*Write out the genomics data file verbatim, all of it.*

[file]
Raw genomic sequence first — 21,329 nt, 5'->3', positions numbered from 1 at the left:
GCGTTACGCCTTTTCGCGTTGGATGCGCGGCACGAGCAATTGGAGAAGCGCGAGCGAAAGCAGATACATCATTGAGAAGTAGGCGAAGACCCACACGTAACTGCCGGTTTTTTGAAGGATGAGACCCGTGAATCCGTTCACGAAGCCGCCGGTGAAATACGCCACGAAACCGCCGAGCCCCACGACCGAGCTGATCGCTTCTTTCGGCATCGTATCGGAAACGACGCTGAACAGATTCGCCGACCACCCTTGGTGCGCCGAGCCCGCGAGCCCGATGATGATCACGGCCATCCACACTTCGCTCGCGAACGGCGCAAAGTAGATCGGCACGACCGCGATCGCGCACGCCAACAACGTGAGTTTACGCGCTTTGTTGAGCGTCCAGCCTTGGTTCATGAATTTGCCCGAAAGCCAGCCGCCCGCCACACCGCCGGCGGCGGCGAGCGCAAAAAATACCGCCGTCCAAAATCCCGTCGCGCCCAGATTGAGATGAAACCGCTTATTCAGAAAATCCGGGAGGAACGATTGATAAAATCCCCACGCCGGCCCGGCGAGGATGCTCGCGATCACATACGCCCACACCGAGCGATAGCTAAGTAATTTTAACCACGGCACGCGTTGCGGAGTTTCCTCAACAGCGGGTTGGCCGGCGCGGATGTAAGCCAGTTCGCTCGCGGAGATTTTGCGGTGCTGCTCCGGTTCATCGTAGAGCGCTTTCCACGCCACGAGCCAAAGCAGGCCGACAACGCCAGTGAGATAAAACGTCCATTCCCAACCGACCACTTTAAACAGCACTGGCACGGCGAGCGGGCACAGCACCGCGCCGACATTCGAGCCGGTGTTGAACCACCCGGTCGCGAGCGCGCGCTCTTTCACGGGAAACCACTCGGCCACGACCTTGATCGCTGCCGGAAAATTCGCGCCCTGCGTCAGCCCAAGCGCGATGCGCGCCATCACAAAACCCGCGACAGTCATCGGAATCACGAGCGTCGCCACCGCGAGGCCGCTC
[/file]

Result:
Raw genomic sequence first — 21,329 nt, 5'->3', positions numbered from 1 at the left:
GCGTTACGCCTTTTCGCGTTGGATGCGCGGCACGAGCAATTGGAGAAGCGCGAGCGAAAGCAGATACATCATTGAGAAGTAGGCGAAGACCCACACGTAACTGCCGGTTTTTTGAAGGATGAGACCCGTGAATCCGTTCACGAAGCCGCCGGTGAAATACGCCACGAAACCGCCGAGCCCCACGACCGAGCTGATCGCTTCTTTCGGCATCGTATCGGAAACGACGCTGAACAGATTCGCCGACCACCCTTGGTGCGCCGAGCCCGCGAGCCCGATGATGATCACGGCCATCCACACTTCGCTCGCGAACGGCGCAAAGTAGATCGGCACGACCGCGATCGCGCACGCCAACAACGTGAGTTTACGCGCTTTGTTGAGCGTCCAGCCTTGGTTCATGAATTTGCCCGAAAGCCAGCCGCCCGCCACACCGCCGGCGGCGGCGAGCGCAAAAAATACCGCCGTCCAAAATCCCGTCGCGCCCAGATTGAGATGAAACCGCTTATTCAGAAAATCCGGGAGGAACGATTGATAAAATCCCCACGCCGGCCCGGCGAGGATGCTCGCGATCACATACGCCCACACCGAGCGATAGCTAAGTAATTTTAACCACGGCACGCGTTGCGGAGTTTCCTCAACAGCGGGTTGGCCGGCGCGGATGTAAGCCAGTTCGCTCGCGGAGATTTTGCGGTGCTGCTCCGGTTCATCGTAGAGCGCTTTCCACGCCACGAGCCAAAGCAGGCCGACAACGCCAGTGAGATAAAACGTCCATTCCCAACCGACCACTTTAAACAGCACTGGCACGGCGAGCGGGCACAGCACCGCGCCGACATTCGAGCCGGTGTTGAACCACCCGGTCGCGAGCGCGCGCTCTTTCACGGGAAACCACTCGGCCACGACCTTGATCGCTGCCGGAAAATTCGCGCCCTGCGTCAGCCCAAGCGCGATGCGCGCCATCACAAAACCCGCGACAGTCATCGGAATCACGAGCGTCGCCACCGCGAGGCCGCTC